Late Harvest

Suzanne Barrett
Late Harvest
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Turquoise Morning Press
Release Date
November 2010
Contemporary Romance

Kurt von Daniken wants only one thing from Glenna Ryan: The key to making Eiswein—Ice
Wine. Five years ago, while working at his family's California winery, she'd begun developing the method to simulate wine made from grapes gathered after a freeze. Now, when the winery
desperately needs it, the only person who might be able to duplicate Glenna's process, Kurt's tyrannical Uncle Otto, lies paralyzed by a stroke and near death.

Glenna wants only one thing from the von Danikens: To be left in peace to raise her son, Robbie, who suffers from a birth defect and needs an expensive surgery to repair it. When Kurt suddenly appears at her home, demanding she return to Cresthaven and complete the process, Glenna knows the money she'll earn by doing so will provide Robbie the treatment he needs. She also
knows she'll risk having her heart broken, again, by Kurt, the only man she's ever loved.
But, what if he discovers the real reason she left Cresthaven?

Book Review by CarolAnn
Nov 21, 2010   [ OFFICIAL REVIEW ]
299 people found the following review helpful
Set in the beautiful Mendocino County wine country, Late Harvest is a poignant love story of two people who must come to terms with their past if they have any chance of recapturing the love they once shared. This is a book which will definitely tug at your heart strings.

Glenna Ryan's world revolves around her five year old son Robbie until one morning, everything changes when Kurt von Daniken arrives on her doorstep. Five years ago, Glenna had been in love with Kurt but when his uncle Otto had found them together, she had been forced to leave Cresthaven, the only home she had ever known, in disgrace. Kurt had been given an ultimatum by his uncle, Glenna or Cresthaven and he had chosen Cresthaven.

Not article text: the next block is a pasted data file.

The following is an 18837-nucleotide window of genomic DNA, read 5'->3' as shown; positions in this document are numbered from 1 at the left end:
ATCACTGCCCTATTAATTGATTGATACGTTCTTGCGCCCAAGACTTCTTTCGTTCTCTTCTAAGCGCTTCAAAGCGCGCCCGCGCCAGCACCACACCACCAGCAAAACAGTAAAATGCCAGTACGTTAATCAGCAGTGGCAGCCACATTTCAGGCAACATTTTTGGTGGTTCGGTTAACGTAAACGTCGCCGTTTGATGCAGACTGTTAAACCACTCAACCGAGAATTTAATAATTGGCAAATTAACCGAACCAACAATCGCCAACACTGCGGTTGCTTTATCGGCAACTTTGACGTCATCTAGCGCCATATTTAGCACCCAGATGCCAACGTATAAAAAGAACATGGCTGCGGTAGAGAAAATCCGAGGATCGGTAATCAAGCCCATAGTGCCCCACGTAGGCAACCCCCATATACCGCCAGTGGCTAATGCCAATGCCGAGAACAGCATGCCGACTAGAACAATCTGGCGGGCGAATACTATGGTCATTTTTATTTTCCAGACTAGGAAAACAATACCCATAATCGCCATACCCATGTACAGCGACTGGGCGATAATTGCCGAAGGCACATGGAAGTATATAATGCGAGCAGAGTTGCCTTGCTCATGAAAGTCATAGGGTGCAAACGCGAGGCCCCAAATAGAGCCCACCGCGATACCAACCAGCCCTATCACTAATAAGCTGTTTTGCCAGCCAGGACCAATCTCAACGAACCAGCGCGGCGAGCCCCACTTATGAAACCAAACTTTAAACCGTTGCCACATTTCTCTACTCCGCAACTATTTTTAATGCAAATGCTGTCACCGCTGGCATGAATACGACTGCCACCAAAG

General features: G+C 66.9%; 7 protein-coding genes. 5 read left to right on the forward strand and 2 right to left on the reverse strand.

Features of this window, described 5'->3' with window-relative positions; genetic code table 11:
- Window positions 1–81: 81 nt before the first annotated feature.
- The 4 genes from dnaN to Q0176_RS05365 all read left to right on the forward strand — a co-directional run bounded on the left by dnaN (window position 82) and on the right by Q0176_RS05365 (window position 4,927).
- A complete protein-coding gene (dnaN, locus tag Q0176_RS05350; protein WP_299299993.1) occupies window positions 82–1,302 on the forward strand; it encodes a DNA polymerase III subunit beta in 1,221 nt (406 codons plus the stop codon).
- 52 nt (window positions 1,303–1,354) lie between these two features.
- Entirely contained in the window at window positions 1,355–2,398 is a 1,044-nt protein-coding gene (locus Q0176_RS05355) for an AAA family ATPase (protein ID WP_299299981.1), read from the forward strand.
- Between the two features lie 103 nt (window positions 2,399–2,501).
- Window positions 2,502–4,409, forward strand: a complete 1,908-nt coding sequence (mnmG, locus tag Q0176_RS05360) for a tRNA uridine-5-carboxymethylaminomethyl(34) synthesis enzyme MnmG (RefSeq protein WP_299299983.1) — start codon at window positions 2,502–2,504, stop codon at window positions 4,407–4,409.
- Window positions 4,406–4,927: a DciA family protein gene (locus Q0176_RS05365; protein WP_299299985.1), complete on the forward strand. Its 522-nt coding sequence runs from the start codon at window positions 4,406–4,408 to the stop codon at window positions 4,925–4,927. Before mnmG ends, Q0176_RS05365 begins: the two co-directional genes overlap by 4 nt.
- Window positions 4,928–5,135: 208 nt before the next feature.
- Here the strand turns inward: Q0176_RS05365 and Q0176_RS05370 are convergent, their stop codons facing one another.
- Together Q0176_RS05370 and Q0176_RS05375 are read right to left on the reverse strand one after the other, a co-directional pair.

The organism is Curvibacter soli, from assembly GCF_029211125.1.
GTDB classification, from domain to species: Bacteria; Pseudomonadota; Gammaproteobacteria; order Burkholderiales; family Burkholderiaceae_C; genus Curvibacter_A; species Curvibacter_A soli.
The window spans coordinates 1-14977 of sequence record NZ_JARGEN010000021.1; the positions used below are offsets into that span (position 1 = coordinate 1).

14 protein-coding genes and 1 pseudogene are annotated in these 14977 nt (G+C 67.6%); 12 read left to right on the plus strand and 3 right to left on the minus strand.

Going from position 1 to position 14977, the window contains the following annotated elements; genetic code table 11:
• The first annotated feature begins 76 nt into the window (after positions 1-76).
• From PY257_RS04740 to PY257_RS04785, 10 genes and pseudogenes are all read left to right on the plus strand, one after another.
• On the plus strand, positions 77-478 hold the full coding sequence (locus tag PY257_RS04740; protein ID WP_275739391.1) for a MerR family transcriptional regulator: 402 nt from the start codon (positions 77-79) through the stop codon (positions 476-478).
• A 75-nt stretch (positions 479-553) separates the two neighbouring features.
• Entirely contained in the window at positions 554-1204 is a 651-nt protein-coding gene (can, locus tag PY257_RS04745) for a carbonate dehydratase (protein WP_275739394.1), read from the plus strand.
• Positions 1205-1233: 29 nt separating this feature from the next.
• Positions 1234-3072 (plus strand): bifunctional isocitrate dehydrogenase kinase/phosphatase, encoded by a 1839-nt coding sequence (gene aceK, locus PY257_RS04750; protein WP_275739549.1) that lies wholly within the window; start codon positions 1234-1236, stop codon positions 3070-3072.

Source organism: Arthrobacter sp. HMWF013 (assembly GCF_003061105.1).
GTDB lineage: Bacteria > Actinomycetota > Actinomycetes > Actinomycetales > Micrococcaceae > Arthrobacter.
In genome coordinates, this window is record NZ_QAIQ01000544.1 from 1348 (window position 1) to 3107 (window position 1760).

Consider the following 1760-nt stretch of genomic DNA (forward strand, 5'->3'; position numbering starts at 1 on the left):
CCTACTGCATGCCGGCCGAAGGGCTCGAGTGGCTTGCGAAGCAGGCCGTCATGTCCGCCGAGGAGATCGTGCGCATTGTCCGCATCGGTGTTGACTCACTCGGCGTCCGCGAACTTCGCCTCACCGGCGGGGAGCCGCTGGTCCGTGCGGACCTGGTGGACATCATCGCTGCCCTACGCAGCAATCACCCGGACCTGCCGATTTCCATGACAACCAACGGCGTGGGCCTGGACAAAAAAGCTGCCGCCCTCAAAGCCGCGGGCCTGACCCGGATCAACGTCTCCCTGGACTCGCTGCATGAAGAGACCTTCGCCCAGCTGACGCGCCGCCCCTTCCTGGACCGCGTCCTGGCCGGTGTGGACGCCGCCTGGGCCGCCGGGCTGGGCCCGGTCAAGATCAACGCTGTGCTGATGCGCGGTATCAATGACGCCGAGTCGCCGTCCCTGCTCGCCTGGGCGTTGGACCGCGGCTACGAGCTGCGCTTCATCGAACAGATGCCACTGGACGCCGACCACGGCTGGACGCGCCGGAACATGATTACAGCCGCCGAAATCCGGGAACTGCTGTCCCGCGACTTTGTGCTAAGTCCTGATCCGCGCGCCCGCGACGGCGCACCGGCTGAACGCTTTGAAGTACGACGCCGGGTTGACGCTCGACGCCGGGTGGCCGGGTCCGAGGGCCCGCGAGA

Kurt demands that Glenna return to Cresthaven with him because she holds the key to making Eiswein, which he hopes will save the struggling winery. At first, Glenna refuses despite Kurt's threats that he can ensure she never works in the winery business again. However, Robbie needs expensive surgery to correct a foot defect and Glenna realises that, if she gives in to Kurt's demands, she can afford the surgery. Therefore, she agrees to return to Cresthaven for one season only.

Glenna is constantly afraid that Kurt will find out that Robbie is really his son and dreads the possible consequences. They clash constantly but Glenna knows that, despite what happened five years ago, she still loves Kurt. Can these two lonely people recapture the love they once shared or will the past always come between them?

Suzanne Barrett drew me into this story from the first page and made me care about Glenna and Kurt. I really understood Glenna's conflicting emotions regarding Kurt; the hurt she feels as a result of his rejection five years ago; her fear that she may lose Robbie if the circumstances surrounding his birth are discovered; her anxiety that Robbie may have inherited the crippling hereditary disease that runs in the von Daniken family; her fear that 'it would not be easy for her to expunge Kurt from her soul.'

I saw her as a very caring mother who will do anything for her son, even return to Cresthaven, with all its painful memories, to ensure that he gets his operation.

At first, I felt Kurt was cold and ruthless, particularly when he blackmails Glenna into returning to Cresthaven. However, as the story unfolds, I began to see very different aspects of his character. His warmth and kindness to Robbie reveals a caring nature hidden beneath the austere exterior. This caring also extends to his employees for whom he provides health insurance and new mobile homes with low cost mortgages.

I really appreciated his dilemma when he was forced to choose between Glenna and Cresthaven. If he had chosen Glenna, it would have been to him a betrayal of Otto, who was the only family he had, and he obviously cared what happened to the winery and its employees.

Ms Barrett is very good at maintaining the sexual tension between Glenna and Kurt and the love scenes are very sensual.

Robbie provides some charming moments and there is one particular scene where he asks Kurt why he doesn't have a little boy like him and when Kurt replies that he has no wife, Robbie says, "You could marry my mum!"

I found the Mendocino County wine country setting resonated with me having visited Napa Valley some years ago and, having drunk German Eiswein on a number of occasions, I appreciated why this particular wine was so important to Cresthaven in the story.

This book will definitely appeal to anyone who enjoys a deeply emotional story with in-depth characterisation and an unusual setting.
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